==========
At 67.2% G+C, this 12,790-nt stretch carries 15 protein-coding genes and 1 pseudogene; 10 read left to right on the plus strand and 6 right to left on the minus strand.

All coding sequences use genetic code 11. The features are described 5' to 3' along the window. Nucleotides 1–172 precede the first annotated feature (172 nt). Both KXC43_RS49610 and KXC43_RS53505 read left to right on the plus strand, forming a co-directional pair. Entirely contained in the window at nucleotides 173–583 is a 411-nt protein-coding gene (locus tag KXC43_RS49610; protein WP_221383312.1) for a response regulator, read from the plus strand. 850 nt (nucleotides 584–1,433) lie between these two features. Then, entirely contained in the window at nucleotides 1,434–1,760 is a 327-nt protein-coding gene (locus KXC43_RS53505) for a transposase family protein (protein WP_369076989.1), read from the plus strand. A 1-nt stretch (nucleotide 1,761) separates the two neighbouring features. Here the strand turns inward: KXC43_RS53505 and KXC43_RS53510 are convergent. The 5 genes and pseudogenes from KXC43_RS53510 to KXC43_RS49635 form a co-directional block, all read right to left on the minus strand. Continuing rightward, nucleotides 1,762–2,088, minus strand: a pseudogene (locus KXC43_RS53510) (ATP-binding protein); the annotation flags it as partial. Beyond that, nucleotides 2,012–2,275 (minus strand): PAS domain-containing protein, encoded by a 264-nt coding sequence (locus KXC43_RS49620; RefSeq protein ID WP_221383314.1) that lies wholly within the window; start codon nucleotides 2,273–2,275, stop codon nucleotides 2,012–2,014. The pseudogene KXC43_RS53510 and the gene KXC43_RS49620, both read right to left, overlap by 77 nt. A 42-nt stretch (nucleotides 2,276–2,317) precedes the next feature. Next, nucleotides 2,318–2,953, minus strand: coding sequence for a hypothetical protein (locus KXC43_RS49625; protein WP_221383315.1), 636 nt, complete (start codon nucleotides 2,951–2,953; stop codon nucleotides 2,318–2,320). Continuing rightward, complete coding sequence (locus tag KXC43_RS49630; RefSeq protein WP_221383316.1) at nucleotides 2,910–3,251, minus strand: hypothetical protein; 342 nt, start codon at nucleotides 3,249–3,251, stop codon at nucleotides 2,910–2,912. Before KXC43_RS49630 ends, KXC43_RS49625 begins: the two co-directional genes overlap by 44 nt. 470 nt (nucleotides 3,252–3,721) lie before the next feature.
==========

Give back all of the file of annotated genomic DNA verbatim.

At 67.2% G+C, this 12,790-nt stretch carries 15 protein-coding genes and 1 pseudogene; 10 read left to right on the plus strand and 6 right to left on the minus strand.

All coding sequences use genetic code 11. The features are described 5' to 3' along the window. Nucleotides 1–172 precede the first annotated feature (172 nt). Both KXC43_RS49610 and KXC43_RS53505 read left to right on the plus strand, forming a co-directional pair. Entirely contained in the window at nucleotides 173–583 is a 411-nt protein-coding gene (locus tag KXC43_RS49610; protein WP_221383312.1) for a response regulator, read from the plus strand. 850 nt (nucleotides 584–1,433) lie between these two features. Then, entirely contained in the window at nucleotides 1,434–1,760 is a 327-nt protein-coding gene (locus KXC43_RS53505) for a transposase family protein (protein WP_369076989.1), read from the plus strand. A 1-nt stretch (nucleotide 1,761) separates the two neighbouring features. Here the strand turns inward: KXC43_RS53505 and KXC43_RS53510 are convergent. The 5 genes and pseudogenes from KXC43_RS53510 to KXC43_RS49635 form a co-directional block, all read right to left on the minus strand. Continuing rightward, nucleotides 1,762–2,088, minus strand: a pseudogene (locus KXC43_RS53510) (ATP-binding protein); the annotation flags it as partial. Beyond that, nucleotides 2,012–2,275 (minus strand): PAS domain-containing protein, encoded by a 264-nt coding sequence (locus KXC43_RS49620; RefSeq protein ID WP_221383314.1) that lies wholly within the window; start codon nucleotides 2,273–2,275, stop codon nucleotides 2,012–2,014. The pseudogene KXC43_RS53510 and the gene KXC43_RS49620, both read right to left, overlap by 77 nt. A 42-nt stretch (nucleotides 2,276–2,317) precedes the next feature. Next, nucleotides 2,318–2,953, minus strand: coding sequence for a hypothetical protein (locus KXC43_RS49625; protein WP_221383315.1), 636 nt, complete (start codon nucleotides 2,951–2,953; stop codon nucleotides 2,318–2,320). Continuing rightward, complete coding sequence (locus tag KXC43_RS49630; RefSeq protein WP_221383316.1) at nucleotides 2,910–3,251, minus strand: hypothetical protein; 342 nt, start codon at nucleotides 3,249–3,251, stop codon at nucleotides 2,910–2,912. Before KXC43_RS49630 ends, KXC43_RS49625 begins: the two co-directional genes overlap by 44 nt. 470 nt (nucleotides 3,252–3,721) lie before the next feature.